Here is my point. Your teens are addicted to their phones, their laptops, their IPADs, their Itouches. Are you????? If your goal for them is to get the best out of their lives, then it is up to you to set some limits on the amount time they are in contact with these devices. Because otherwise, when they get to those expensive colleges you will be sending them to, they will be too far gone in their addiction. Obviously the very motivated student is exempt from this criticism. But for the majority of students, class is not always their favorite place to be. I get that and work really hard to make my classes entertaining, fun, and good places to learn. But the allure of being in touch with their friends is hard to compete with,

So I implore you to talk about this addiction with your kids. Just like you wouldn't let them eat junk food all day, or play video games from sun up to sun down, you won't let them lose contact with living in the present. A two hour period of NO Phones should be part of every teens day. At least start there! Get them used to being separated from their beloved, all in the name of the sanity of their future college professors!!!

Tuesday, April 9, 2013

Two more Social Networking sites You Should Know About

Thanks to the excellent tech savvy of some parents I work with, I am able to stay well-informed of the many social networking options out there for teens. I am just stymied trying to figure out how teens keep all these sites and apps straight. Which one do you use when, and which of your friends are on which sites? No wonder teens are distracted from actual conversations, they have way to much to do to keep up all their chats and pics. 

OK so here are the two new ones that I have heard about. First is ask.fm. This website lets anyone see the names, photographs and personal details of it's users. Then anyone who is on this site, can post anonymous comments or questions on users profile pages that range from insults to sexual advances and threats of violence. Sound like fun?? Well it must be for those people who are dying to say awful things to someone they don't like with absolutely no fear of being identified. As you can imagine this site contains sexualized, abusive and tons of bullying content. So here is how it works. I join ask.fm and set up a personal profile with pictures, and info about myself. Then let's say that you are a user on ask.fm, and your ex boyfriend is on there, you can write any awful thing you want about him, free from the worry that you could be identified or caught. This is alot of freedom for impulsive, emotional, and kids who get caught up in a crowd mentality and can bully till their hearts content. Your teen should not have this app on their phone.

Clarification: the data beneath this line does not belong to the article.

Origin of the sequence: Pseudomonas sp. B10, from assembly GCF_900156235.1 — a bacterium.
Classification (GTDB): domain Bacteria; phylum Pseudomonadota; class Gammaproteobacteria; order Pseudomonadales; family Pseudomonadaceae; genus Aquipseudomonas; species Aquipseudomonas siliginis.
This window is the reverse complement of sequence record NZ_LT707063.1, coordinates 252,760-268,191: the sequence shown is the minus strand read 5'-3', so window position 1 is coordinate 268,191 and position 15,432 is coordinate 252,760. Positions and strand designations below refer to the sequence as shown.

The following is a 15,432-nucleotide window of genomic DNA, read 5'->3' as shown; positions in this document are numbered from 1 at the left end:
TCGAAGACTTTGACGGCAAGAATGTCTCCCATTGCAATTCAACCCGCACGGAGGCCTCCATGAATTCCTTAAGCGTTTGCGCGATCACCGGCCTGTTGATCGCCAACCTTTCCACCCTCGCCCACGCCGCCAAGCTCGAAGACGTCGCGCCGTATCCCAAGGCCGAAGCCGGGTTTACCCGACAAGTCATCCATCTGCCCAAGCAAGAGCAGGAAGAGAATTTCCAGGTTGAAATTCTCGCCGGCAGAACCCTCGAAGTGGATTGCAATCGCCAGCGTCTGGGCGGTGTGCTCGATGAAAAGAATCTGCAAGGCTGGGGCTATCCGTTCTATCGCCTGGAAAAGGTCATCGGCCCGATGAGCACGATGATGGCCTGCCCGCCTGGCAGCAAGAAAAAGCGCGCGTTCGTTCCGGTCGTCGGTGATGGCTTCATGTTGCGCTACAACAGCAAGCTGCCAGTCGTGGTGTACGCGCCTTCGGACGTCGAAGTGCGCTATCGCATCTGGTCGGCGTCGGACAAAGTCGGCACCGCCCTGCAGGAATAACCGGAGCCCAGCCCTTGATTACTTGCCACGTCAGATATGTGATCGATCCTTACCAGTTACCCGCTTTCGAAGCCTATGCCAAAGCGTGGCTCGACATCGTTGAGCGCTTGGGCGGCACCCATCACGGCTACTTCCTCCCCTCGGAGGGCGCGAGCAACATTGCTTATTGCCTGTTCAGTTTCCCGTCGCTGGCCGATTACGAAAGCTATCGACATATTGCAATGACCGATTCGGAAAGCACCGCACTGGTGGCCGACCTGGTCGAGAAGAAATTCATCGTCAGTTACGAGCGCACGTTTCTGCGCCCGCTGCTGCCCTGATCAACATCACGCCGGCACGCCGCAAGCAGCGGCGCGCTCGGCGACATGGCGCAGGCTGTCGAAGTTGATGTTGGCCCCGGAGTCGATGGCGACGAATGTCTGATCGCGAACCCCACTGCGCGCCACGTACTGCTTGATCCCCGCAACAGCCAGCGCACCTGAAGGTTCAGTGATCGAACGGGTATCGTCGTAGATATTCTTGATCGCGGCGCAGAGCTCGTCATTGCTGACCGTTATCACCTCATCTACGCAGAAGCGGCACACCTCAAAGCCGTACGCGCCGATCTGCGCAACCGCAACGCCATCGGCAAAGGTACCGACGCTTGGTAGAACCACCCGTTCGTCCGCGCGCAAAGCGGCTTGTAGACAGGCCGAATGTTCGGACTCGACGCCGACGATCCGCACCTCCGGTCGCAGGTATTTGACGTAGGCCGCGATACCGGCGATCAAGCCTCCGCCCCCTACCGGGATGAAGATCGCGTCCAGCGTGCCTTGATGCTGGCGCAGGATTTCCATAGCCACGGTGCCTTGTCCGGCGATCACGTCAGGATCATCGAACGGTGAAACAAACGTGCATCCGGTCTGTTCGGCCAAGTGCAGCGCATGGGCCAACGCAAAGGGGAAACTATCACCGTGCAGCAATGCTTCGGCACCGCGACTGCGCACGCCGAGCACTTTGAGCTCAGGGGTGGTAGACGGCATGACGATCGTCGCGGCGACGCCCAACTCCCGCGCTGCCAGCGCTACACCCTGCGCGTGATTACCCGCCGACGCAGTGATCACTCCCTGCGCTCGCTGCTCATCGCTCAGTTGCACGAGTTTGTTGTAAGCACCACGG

The second app/site is called Kik. To use this site you need to know someone’s username to start an online chat.  Some Kik users use Instagram to publicize their Kik username in their profiles or by tagging their photos.  You’ll see some twitter users with “Kik me” and then their Kik username in their profile.  If your child or teen’s Instagram profile is public, and they use it to publicize their Kik username, then anyone who sees that on Instagram might “hit them up” on Kik.  So keep this in mind if you allow your child or teen to use Instagram. Again this is asking for trouble. One of your teen's friends puts up a picture on instagram, and your teen is tagged in that picture, then anyone who is friends with the original picture owner can contact your teen by saying kik me and giving their kik me user name. Again can be dangerous and put your teen in contact with people they don't know and who may be posers.

You must be constantly on alert and checking your teen's apps and sites they are visiting. If they can't download apps on their phones, ipads, itouches without your password, it at least gives you some semblance of control. These things can get out of hand. The reason I know about these sites is because parents have contacted me for help when they do get out of hand. There is no earthly reason why your teen needs to be on either of these sites. THEY ARE NOT SAFE. 

A conversation might go like this: " Hey honey I just heard about these two sites, ask.fm and kik. What do you think about them? " Find out what they know, and if they are using them. Then you can say: " I get your friends are using them, but they are unsafe, and they take up too much of your time between twitter, instagram, and facebook, and ichat, snap chat, it is all too much. Pick one!"